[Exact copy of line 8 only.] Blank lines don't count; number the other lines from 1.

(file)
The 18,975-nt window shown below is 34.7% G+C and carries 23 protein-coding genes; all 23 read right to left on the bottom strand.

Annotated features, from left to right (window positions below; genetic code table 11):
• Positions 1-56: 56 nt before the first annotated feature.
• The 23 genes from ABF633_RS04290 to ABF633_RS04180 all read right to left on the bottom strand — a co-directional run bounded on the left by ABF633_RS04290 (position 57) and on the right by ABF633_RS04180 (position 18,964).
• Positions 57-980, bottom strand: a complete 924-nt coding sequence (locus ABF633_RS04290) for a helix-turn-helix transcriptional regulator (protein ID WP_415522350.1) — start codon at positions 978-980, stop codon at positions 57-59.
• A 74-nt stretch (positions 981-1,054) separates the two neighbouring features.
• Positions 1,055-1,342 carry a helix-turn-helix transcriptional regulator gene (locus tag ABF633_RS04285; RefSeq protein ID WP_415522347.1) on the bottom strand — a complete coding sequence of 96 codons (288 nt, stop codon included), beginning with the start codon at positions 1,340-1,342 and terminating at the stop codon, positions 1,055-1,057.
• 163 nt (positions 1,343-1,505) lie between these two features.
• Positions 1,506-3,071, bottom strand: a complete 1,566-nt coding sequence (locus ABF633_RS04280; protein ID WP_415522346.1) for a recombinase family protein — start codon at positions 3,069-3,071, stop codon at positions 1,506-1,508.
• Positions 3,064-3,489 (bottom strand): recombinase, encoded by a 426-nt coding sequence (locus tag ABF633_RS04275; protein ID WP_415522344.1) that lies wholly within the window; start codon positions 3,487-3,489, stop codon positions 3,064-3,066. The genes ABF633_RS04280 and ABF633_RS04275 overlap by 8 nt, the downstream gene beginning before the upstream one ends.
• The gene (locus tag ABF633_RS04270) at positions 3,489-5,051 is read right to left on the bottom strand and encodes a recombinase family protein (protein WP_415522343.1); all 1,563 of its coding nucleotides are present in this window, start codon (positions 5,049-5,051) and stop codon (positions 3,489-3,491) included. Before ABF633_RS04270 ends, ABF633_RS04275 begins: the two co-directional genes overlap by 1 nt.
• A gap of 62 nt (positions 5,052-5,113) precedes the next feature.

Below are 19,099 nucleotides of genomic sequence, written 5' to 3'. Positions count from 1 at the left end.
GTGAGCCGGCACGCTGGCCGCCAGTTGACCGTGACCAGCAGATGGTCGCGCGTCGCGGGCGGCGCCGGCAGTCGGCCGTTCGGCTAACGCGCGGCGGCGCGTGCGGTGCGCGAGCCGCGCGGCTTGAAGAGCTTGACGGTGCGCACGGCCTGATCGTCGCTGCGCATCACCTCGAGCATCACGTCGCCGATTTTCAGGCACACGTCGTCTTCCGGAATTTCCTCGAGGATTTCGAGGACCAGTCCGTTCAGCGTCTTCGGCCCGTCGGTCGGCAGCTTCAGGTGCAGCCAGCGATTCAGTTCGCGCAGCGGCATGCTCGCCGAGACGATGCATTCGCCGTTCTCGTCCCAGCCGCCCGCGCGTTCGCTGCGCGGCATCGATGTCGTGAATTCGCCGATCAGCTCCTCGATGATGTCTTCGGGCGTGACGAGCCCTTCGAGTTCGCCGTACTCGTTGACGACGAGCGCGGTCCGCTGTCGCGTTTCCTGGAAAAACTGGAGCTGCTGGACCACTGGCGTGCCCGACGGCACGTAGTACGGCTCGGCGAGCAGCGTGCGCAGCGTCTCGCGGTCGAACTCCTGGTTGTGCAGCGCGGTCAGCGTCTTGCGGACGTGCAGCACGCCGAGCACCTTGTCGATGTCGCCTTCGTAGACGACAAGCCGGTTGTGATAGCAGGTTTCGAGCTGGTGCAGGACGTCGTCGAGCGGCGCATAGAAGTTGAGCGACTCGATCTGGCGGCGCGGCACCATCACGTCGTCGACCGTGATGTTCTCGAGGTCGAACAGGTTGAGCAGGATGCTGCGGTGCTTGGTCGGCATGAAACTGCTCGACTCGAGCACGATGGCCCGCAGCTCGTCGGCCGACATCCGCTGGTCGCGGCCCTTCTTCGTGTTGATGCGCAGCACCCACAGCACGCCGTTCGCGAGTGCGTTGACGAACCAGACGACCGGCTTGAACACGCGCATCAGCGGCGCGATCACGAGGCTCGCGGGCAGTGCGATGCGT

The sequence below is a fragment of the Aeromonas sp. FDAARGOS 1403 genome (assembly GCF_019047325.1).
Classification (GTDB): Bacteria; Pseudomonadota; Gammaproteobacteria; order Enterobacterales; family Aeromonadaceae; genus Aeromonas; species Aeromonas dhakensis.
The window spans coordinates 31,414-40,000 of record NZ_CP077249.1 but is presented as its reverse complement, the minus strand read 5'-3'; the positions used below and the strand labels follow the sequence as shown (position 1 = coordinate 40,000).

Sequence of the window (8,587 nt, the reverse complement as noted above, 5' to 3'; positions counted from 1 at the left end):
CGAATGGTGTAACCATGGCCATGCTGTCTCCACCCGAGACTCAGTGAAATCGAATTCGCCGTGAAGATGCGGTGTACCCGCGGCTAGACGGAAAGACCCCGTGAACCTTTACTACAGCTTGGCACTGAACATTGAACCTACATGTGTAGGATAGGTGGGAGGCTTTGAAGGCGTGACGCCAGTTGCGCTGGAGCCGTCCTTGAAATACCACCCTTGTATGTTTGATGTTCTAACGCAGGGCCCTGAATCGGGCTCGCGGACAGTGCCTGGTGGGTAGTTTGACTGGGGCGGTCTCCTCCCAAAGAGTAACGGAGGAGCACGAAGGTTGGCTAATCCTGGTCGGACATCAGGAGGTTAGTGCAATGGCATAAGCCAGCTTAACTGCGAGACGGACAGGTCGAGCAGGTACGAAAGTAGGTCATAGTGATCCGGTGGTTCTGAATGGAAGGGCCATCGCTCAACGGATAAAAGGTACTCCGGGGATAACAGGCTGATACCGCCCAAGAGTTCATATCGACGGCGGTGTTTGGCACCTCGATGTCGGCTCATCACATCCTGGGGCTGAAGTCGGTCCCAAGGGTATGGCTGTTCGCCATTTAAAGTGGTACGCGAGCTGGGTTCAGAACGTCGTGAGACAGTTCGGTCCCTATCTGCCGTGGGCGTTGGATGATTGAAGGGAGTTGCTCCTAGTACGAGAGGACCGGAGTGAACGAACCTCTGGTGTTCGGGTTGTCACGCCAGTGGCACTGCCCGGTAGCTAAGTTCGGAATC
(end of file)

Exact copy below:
• 163 nt (positions 1,343-1,505) lie between these two features.